Sarah Stanley, John Stanley.
19th February 1766
Reference Numbert17660219-58
VerdictsGuilty; Guilty
SentencesDeath; Miscellaneous > branding; Imprisonment > newgate

Related Material

ActionsCite this text | Print-friendly version | Report an error
Navigation< Previous text (trial account) | Next text (trial account) >

187, 188. (L.) Sarah Stanley , spinster , was indicted for stealing 8 guineas, 4 half guineas, 9 quarter guineas, one 36 s. piece, and 16 s. and 8 d. in money numbered, the property of Anne Christophera Cole , widow , in the dwelling-house of the said Anne Christophera , and John Stanley , her father, as accessary before and after the fact, for feloniously enticing, procuring, counselling, and commanding her to do and commit the same, and receiving and harbouring her, well knowing she had committed the same , Feb. 9 . ++

Anne Christophera Cole. I keep a public house in Jewin-street ; Sarah Stanley was with me to fetch in pots and draw beer. On the 9th of this month, I went to the fire side to give change to a person, and did not take the key out of my drawer, but turned it; I had left a quarter guinea on the table, she took it up and gave it me, and I put it and a guinea into the drawer, when I turned the key just before. I missed her in about a quarter of an hour after.

Q. Where is your till?

Anne Cole . That is in the bar, I saw her in the bar when I was giving change. I felt in my pocket apron, and found my key was gone; I went to the till and opened it, and my bag was gone, eight guineas, four half guineas, nine quarter guineas, a 36 s. piece, and a silver twopence, three half crowns, and other silver. I went to the watch-house with a gentleman that was in my house, but heard nothing of her; at break of day we had intelligence her father lodg'd in Golden-lane, behind the Black Raven; we went there about half an hour after six; we called, the mother came to the window, I went into the room, she had her under petticoat on, there was a great fire; I said, Nanny, where is my money? Said she, what is the matter? where is Sall? I said, you know; my money is gone. She began to cry, and said she knew nothing of it; we took her till such time we found the two prisoners. She equivocated a great deal, and said she knew nothing of it; at last she said, they were at the foot of the bridge; in going, they met them both together accidentally by Cripplegate church; I was not there. They went in at the Ship-ale-house, in Whitecross-street, and I and the constable were sent for. The father used me there in a very abrupt manner; he pushed me down flat on my face, and threw beer over me and another. I called for a coach, and foolishly ventured my life with him; when we came to Wood-street Compter, he said, that was the place he wanted to go to. He smashed the glasses all to pieces, which I had to pay for, and behaved in a very bad manner. I carried them before the Lord Mayor, and my Lord committed him to Newgate, and the girl to the Poultry Compter. There was 12 l. and upwards found upon the man, there was a 36 s. piece, three half crowns, a silver two-pence, two half guineas, 8 guineas and some trifle of silver.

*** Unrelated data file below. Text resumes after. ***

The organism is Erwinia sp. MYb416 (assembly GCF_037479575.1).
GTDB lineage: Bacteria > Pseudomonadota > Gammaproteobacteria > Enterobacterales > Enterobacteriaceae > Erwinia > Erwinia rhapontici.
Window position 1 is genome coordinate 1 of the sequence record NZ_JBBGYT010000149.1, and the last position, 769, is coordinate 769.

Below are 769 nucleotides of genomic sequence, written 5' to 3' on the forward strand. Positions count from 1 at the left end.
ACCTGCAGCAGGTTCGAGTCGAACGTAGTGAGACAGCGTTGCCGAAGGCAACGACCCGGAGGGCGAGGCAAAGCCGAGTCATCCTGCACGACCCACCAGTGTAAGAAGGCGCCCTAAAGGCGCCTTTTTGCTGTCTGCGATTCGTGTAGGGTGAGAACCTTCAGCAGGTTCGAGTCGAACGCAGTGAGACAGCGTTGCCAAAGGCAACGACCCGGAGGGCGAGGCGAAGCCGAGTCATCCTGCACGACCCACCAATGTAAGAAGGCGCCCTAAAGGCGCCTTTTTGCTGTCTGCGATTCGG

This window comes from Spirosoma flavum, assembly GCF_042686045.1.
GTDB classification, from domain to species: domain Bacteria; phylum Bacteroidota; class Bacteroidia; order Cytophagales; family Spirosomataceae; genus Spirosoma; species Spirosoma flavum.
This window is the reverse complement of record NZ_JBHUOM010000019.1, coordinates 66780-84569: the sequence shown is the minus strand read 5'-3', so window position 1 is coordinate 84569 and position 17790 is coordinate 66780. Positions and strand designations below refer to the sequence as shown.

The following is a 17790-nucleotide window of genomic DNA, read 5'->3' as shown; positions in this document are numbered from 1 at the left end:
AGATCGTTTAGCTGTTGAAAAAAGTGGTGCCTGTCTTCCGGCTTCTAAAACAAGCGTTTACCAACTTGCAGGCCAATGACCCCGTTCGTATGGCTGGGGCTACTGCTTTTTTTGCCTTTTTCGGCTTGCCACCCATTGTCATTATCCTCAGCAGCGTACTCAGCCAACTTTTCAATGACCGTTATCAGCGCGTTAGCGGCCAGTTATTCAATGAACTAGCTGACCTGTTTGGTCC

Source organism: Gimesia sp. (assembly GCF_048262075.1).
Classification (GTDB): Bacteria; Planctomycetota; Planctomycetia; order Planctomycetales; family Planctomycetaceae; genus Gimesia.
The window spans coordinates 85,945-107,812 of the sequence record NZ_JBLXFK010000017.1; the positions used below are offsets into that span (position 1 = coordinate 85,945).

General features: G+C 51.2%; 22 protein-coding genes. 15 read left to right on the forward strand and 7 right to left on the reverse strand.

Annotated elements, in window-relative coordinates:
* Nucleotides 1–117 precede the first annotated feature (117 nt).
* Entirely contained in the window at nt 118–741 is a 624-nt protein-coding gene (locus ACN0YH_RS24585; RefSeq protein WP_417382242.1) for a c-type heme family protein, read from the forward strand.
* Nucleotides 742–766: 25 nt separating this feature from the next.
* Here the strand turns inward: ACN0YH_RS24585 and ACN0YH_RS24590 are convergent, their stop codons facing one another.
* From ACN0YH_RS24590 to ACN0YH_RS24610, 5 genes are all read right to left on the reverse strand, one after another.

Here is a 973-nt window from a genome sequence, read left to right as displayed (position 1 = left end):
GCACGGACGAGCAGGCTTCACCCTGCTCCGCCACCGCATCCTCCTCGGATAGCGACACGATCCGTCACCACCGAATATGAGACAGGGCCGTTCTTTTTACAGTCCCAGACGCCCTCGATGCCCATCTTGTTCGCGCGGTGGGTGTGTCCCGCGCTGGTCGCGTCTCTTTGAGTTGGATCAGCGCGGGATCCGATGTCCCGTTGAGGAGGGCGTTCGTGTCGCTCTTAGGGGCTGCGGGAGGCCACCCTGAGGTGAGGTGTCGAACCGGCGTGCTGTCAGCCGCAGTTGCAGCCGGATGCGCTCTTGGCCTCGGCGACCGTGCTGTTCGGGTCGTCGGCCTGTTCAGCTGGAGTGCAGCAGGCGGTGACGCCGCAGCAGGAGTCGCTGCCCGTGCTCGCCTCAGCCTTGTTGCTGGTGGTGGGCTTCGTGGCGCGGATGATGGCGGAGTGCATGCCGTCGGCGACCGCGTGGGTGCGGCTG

Q. What did the father say for himself?

Anne Cole . He had nothing to say. The girl said to him, father, give my mistress the money, for you know you have got it in your pocket. I heard her say this two or three times. He was so audacious and abusive that no body

could bear to be near him; all he said was to very little purpose: I believe he was the occasion of her taking the whole from me. She confessed the whole.

Q. How old is she?

Anne Cole . She was 17 years of age the day I took her up.

Charles Bull . I was at Mrs. Cole's house on that Sunday evening about a quarter after 9, I had a pint of beer; I said to the girl, put a bit of toast in it, which she did, and turned herself round and went into the bar. Mrs. Cole went into the bar about twenty minutes after, and said, I am ruined, I am robbed of all I got; it is not mine, it is the brewer's money. The maid said, madam, do you know where Sally is gone? The mistress said, no, I do not; she said, it gives me reason to think she had got it, saying, the father came to the house the day before, and demanded money of the girl. They were told the father lived in Beech-lane; I went to enquire, and found he was moved to Golden-lane, by the Black Raven; the next morning Mrs. Cole and I went there; the man at the Black Raven called Mrs. Stanley. She opened the window, then we went up; Mrs. Cole desired me to run for an officer, I went and got one, and we took her to Mrs. Cole's house; there we asked her several questions. She had five or six shillings and six-pence in her pocket. About eleven o'clock we went to go before my Lord Mayor with her, coming to the steps of the Mansion-house, she said, If Mrs. Cole would go home, and leave it to me, she would tell where they were. Mrs. Cole consented to it; then she said her husband and daughter were over the bridge at a public house, and she would speak to him to let us have the money back. Coming by Cripplegate, the father and daughter were coming from towards London-wall; the wife said to him, so John; then I took hold of him, and said, you are all three prisoners. The man said, he knew nothing of the matter. The girl said, father, we are found out, give Mr. Bull the money, you know it is my mistress's. People coming about us, I said, we will go into Mr. Durant's till Mrs. Cole comes. No, said the father, I'll go into the Ship-ale-house; I sent for an officer, and called for a tankard of beer; he threw it over me, and was striving to get out at the door; I laid him on the ground, and kept him there. When Mrs. Cole came in, the girl directly said, father, give my mistress the money; you persuaded me to do it, and you have got it between your shirt and your breeches. He said, I know not what money you mean. She said, you know you have it; for when I was at home in the afternoon to clean myself, you desired me to take my mistress's bag that the gold and silver was in, and you would wait in Jewin-street till I did it; and I took it and brought it to you, and you took and turned the money out into a paper, and put the key belonging to my mistress's till into the bag, and threw the bag away, and now you know that you have it, and here is six-pence that my father gave me out of the bag, and gave it into my hand. When we came before my Lord Mayor, he ordered him to be searched; we took him into a room, and I searched him; he put his hand into his pocket and took out three half crowns, and some silver, and put it into my hand; my Lord desired he should be searched closely; he pulled off his breeches; I took hold of them, and clapped my hand on the fob, and said here is something hard; Mr. Brown took out a parcel tied with a piece of pockthread: before we opened it Mr. Brown said, there is one particular guinea there, it is very smooth on one side, and the impression on the other very plain; we opened them, and it was the first guinea we saw; there were eight guineas, two half guineas, one 36 s. piece, one quarter of a guinea, and a silver two-pence (produced in court. The particular one inspected by the Court and Jury.) The money was sealed up in my Lord's presence. When we were bringing the father to Newgate, he desired me to get them to make it up as she had got the money, and hoped she would not prosecute him.